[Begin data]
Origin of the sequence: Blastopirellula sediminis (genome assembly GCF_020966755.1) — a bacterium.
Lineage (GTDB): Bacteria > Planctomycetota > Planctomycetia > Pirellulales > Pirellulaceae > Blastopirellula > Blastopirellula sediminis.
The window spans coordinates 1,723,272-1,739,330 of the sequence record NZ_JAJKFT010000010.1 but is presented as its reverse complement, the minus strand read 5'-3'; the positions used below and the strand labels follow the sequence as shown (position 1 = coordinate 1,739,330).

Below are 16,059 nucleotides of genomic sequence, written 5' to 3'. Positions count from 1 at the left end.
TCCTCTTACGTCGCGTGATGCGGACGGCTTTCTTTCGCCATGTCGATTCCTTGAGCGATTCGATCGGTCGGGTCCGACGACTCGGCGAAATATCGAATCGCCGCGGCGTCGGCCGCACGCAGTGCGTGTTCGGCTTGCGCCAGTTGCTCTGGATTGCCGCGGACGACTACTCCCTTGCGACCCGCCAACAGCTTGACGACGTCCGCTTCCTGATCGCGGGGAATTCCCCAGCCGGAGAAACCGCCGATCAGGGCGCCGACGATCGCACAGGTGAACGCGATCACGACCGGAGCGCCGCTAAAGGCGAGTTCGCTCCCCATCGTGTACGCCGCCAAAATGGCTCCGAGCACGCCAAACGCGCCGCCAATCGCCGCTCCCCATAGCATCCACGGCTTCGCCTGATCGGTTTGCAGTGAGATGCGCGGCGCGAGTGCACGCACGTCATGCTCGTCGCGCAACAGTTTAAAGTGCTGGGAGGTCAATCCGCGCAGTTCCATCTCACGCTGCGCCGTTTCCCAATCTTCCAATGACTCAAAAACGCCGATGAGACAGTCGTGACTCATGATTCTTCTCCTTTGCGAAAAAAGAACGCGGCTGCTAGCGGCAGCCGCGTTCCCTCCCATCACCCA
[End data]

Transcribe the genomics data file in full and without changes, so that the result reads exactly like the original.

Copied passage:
Origin of the sequence: Blastopirellula sediminis (genome assembly GCF_020966755.1) — a bacterium.
Lineage (GTDB): Bacteria > Planctomycetota > Planctomycetia > Pirellulales > Pirellulaceae > Blastopirellula > Blastopirellula sediminis.
The window spans coordinates 1,723,272-1,739,330 of the sequence record NZ_JAJKFT010000010.1 but is presented as its reverse complement, the minus strand read 5'-3'; the positions used below and the strand labels follow the sequence as shown (position 1 = coordinate 1,739,330).

Below are 16,059 nucleotides of genomic sequence, written 5' to 3'. Positions count from 1 at the left end.
TCCTCTTACGTCGCGTGATGCGGACGGCTTTCTTTCGCCATGTCGATTCCTTGAGCGATTCGATCGGTCGGGTCCGACGACTCGGCGAAATATCGAATCGCCGCGGCGTCGGCCGCACGCAGTGCGTGTTCGGCTTGCGCCAGTTGCTCTGGATTGCCGCGGACGACTACTCCCTTGCGACCCGCCAACAGCTTGACGACGTCCGCTTCCTGATCGCGGGGAATTCCCCAGCCGGAGAAACCGCCGATCAGGGCGCCGACGATCGCACAGGTGAACGCGATCACGACCGGAGCGCCGCTAAAGGCGAGTTCGCTCCCCATCGTGTACGCCGCCAAAATGGCTCCGAGCACGCCAAACGCGCCGCCAATCGCCGCTCCCCATAGCATCCACGGCTTCGCCTGATCGGTTTGCAGTGAGATGCGCGGCGCGAGTGCACGCACGTCATGCTCGTCGCGCAACAGTTTAAAGTGCTGGGAGGTCAATCCGCGCAGTTCCATCTCACGCTGCGCCGTTTCCCAATCTTCCAATGACTCAAAAACGCCGATGAGACAGTCGTGACTCATGATTCTTCTCCTTTGCGAAAAAAGAACGCGGCTGCTAGCGGCAGCCGCGTTCCCTCCCATCACCCA